I think it’s important for us to recognize this last point especially. Some people are doing a terrible job of providing aid. And there are recipients who are perfectly willing to accept aid (or even ask for it) despite solid evidence that the type of assistance they want is inappropriate. Some people have good intentions, some have mixed motives, and some are just in it for the heck of it. This is true on both sides of the aid dynamic.
There is a need to empower rather than save those living in poverty. How do we actually make aid and development assistance work to empower people? Here are a few ideas:
- Build human capital. This is perhaps the most important thing we can do to help Africans who want to stabilize and develop their countries.
- Capacity building. By “capacity building,” I do not mean, “Host a series of workshops at which 100 participants talk for four days and come out with nothing more than a plan for another series of workshops.” If we are serious about building human capital, we have to transfer control of concrete resources to those who are in a position to use them well.
- Take advantage of skills and capacities that already exist. Rather than trying out the next big trend in development, perhaps we should focus more on funding people who are already doing this sort of work.
- Create community ownership. Aid programs should be conceived in the communities they are meant to serve. This does not mean that best practices and solid examples of success elsewhere should not be emulated. It does, however, mean that the reality on the ground should be more important than donor priorities.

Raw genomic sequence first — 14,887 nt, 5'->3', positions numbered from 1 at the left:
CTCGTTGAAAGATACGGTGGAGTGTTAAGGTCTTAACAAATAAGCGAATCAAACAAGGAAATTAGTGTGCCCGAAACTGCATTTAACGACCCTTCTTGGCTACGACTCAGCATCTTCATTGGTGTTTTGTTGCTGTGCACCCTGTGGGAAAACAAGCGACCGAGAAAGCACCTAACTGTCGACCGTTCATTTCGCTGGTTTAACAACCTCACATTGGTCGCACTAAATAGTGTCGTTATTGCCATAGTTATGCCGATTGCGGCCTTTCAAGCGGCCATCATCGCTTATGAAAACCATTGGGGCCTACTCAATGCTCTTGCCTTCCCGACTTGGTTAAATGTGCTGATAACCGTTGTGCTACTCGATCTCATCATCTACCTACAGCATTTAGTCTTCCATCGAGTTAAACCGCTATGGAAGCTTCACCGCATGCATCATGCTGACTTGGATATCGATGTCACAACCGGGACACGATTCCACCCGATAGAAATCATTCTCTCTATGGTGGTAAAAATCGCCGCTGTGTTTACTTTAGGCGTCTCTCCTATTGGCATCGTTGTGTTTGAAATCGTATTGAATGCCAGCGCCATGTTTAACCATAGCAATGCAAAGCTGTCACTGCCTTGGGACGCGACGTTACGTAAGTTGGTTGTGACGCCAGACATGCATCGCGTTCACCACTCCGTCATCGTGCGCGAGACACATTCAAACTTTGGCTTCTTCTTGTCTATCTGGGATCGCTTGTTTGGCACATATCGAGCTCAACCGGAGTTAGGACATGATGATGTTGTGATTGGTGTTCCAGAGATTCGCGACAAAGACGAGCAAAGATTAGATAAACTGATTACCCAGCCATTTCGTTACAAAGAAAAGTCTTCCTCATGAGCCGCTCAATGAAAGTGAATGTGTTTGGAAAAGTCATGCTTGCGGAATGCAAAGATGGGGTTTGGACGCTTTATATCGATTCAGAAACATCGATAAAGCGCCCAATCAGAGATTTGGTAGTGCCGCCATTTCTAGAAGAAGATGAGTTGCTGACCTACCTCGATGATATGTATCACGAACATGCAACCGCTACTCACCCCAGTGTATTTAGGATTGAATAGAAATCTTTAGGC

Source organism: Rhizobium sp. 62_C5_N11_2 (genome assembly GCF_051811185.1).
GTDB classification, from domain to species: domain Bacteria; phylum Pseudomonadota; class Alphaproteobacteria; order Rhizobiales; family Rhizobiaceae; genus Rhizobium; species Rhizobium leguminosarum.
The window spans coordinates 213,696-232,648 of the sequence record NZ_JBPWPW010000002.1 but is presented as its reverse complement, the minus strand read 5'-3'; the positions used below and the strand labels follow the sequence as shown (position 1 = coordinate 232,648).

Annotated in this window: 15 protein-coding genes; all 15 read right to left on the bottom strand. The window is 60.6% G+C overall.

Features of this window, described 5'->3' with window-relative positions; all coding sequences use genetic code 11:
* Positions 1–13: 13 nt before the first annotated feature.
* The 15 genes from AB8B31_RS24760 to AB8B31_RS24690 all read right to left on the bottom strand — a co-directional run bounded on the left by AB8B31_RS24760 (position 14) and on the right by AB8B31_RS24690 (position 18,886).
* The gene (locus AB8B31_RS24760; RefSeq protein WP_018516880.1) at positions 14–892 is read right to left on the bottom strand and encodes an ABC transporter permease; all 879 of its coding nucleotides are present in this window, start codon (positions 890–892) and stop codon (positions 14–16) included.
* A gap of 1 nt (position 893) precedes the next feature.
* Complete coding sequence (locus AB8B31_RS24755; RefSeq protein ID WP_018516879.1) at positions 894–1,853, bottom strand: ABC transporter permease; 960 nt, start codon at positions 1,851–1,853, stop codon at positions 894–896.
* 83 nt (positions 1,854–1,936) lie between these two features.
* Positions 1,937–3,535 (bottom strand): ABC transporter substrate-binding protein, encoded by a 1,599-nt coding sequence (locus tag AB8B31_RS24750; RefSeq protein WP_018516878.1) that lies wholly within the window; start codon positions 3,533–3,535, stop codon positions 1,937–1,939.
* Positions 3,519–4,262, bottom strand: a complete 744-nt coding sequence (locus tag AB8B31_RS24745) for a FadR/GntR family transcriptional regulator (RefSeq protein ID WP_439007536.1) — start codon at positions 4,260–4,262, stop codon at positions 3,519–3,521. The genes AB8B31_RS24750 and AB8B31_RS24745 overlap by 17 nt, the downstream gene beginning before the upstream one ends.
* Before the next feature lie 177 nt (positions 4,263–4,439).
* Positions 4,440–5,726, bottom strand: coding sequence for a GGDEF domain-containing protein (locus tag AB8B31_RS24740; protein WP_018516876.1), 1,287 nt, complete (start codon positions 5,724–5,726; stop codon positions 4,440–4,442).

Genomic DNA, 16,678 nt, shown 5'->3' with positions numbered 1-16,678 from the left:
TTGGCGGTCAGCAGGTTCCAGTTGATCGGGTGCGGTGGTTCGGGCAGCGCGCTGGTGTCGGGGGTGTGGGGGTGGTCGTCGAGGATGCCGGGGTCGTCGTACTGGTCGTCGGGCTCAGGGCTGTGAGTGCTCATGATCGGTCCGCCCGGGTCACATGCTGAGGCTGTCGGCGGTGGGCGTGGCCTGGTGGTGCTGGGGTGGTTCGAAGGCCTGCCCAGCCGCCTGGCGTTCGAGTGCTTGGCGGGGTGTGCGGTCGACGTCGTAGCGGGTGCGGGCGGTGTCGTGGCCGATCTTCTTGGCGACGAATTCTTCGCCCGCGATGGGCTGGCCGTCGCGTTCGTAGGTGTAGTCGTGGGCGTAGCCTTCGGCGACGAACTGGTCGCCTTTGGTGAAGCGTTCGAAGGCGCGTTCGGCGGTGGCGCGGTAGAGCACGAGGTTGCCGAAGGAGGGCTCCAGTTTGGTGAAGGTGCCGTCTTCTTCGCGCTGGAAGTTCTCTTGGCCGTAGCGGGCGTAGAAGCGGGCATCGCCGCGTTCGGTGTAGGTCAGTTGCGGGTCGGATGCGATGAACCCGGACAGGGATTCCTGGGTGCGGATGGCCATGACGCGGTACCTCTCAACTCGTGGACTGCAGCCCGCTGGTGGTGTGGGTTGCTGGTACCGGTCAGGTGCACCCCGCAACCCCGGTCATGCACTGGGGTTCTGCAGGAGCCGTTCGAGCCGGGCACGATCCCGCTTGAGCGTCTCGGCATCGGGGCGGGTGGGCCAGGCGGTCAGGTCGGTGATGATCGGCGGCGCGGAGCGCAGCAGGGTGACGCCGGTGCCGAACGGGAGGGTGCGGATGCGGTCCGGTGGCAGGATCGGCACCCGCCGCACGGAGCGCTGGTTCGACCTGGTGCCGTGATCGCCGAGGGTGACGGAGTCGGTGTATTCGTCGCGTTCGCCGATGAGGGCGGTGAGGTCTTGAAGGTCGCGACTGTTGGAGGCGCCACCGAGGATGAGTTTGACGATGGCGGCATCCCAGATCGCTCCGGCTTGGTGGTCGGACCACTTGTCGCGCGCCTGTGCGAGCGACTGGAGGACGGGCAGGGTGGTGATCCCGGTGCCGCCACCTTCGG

- Engage in dialogue. If communities are truly allowed to be a part of the planning, implementation and evaluation process, ownership will develop.
- Develop skills required to compete in the aid market. There is no reason that Africans should not be writing their own grant applications. Aid funding is a game, and we should be training people in the communities that the money is supposed to serve how to compete for it.
- Hire locally. International nongovernmental organizations should move toward hiring more local than international workers and toward paying competitive salaries to local employees.
- Train aid and development workers to work themselves out of a job.
- Convince donors that Africans can manage their own affairs.
Does all this mean that there’s no role for the altruists who genuinely want to help? I don’t think so. It’s going to take time to build up capacity, and there’s a need for sharing knowledge and expertise along the way. Remember, though, that if our goal is really to empower Africans, there must come a time that we outsiders exit the stage. We have to keep reminding ourselves: Africa is not ours to save.
Of course, there’s still the problem of donor and recipient governments, who may or may not be interested in aiding, empowering or even helping aid recipients.
Laura Seay is an assistant professor of political science at Morehouse College in Atlanta. This column was adapted from her blog, Texas in Africa. She did fieldwork from 2005-07 related to the Congo for her doctoral dissertation, “Authority at ‘Twilight:’ Civil Society, Social Services and the State in the Eastern Democratic Republic of Congo.”
Laura Seay is an Assistant Professor of Government at Colby College. She studies African politics, conflict and development, with a focus on central Africa.